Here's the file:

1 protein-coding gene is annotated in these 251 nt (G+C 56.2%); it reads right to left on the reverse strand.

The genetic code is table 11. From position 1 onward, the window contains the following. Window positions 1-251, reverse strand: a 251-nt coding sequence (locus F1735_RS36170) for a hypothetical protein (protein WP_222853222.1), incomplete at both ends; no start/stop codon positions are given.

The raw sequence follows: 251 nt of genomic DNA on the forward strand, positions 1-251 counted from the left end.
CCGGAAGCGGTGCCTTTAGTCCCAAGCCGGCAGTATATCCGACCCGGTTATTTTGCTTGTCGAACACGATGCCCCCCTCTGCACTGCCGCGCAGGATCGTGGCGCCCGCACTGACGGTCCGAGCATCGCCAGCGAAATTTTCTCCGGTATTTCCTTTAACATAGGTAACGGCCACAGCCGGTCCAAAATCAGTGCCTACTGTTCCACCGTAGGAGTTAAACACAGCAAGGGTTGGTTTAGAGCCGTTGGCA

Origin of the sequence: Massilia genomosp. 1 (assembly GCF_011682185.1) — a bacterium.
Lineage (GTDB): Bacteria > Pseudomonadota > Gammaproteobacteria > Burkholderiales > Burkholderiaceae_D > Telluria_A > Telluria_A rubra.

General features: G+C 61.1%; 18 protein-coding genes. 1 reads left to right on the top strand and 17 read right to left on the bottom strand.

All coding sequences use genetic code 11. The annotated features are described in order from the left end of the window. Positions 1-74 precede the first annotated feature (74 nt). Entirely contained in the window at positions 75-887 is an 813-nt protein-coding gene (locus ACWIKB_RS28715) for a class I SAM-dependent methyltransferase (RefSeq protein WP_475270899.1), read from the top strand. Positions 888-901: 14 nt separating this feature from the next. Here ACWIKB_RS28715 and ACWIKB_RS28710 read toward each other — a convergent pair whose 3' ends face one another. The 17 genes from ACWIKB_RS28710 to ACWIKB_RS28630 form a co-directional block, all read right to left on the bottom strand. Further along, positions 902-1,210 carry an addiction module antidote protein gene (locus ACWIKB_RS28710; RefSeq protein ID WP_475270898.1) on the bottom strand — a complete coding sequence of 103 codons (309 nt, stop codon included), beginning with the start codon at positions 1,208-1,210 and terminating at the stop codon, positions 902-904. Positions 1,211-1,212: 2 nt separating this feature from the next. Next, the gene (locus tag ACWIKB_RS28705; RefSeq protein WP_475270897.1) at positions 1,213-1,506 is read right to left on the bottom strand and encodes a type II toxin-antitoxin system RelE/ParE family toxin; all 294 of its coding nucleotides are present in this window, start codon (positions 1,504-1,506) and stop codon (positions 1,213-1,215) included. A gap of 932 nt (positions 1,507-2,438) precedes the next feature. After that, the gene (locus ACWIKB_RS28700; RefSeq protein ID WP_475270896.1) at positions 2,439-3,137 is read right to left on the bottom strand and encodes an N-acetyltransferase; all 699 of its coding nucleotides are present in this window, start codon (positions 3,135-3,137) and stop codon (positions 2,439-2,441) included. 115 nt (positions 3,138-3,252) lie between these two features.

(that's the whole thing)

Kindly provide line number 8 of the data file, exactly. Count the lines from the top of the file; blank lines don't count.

All coding sequences use genetic code 11. The annotated features are described in order from the left end of the window. Positions 1-74 precede the first annotated feature (74 nt). Entirely contained in the window at positions 75-887 is an 813-nt protein-coding gene (locus ACWIKB_RS28715) for a class I SAM-dependent methyltransferase (RefSeq protein WP_475270899.1), read from the top strand. Positions 888-901: 14 nt separating this feature from the next. Here ACWIKB_RS28715 and ACWIKB_RS28710 read toward each other — a convergent pair whose 3' ends face one another. The 17 genes from ACWIKB_RS28710 to ACWIKB_RS28630 form a co-directional block, all read right to left on the bottom strand. Further along, positions 902-1,210 carry an addiction module antidote protein gene (locus ACWIKB_RS28710; RefSeq protein ID WP_475270898.1) on the bottom strand — a complete coding sequence of 103 codons (309 nt, stop codon included), beginning with the start codon at positions 1,208-1,210 and terminating at the stop codon, positions 902-904. Positions 1,211-1,212: 2 nt separating this feature from the next. Next, the gene (locus tag ACWIKB_RS28705; RefSeq protein WP_475270897.1) at positions 1,213-1,506 is read right to left on the bottom strand and encodes a type II toxin-antitoxin system RelE/ParE family toxin; all 294 of its coding nucleotides are present in this window, start codon (positions 1,504-1,506) and stop codon (positions 1,213-1,215) included. A gap of 932 nt (positions 1,507-2,438) precedes the next feature. After that, the gene (locus ACWIKB_RS28700; RefSeq protein ID WP_475270896.1) at positions 2,439-3,137 is read right to left on the bottom strand and encodes an N-acetyltransferase; all 699 of its coding nucleotides are present in this window, start codon (positions 3,135-3,137) and stop codon (positions 2,439-2,441) included. 115 nt (positions 3,138-3,252) lie between these two features.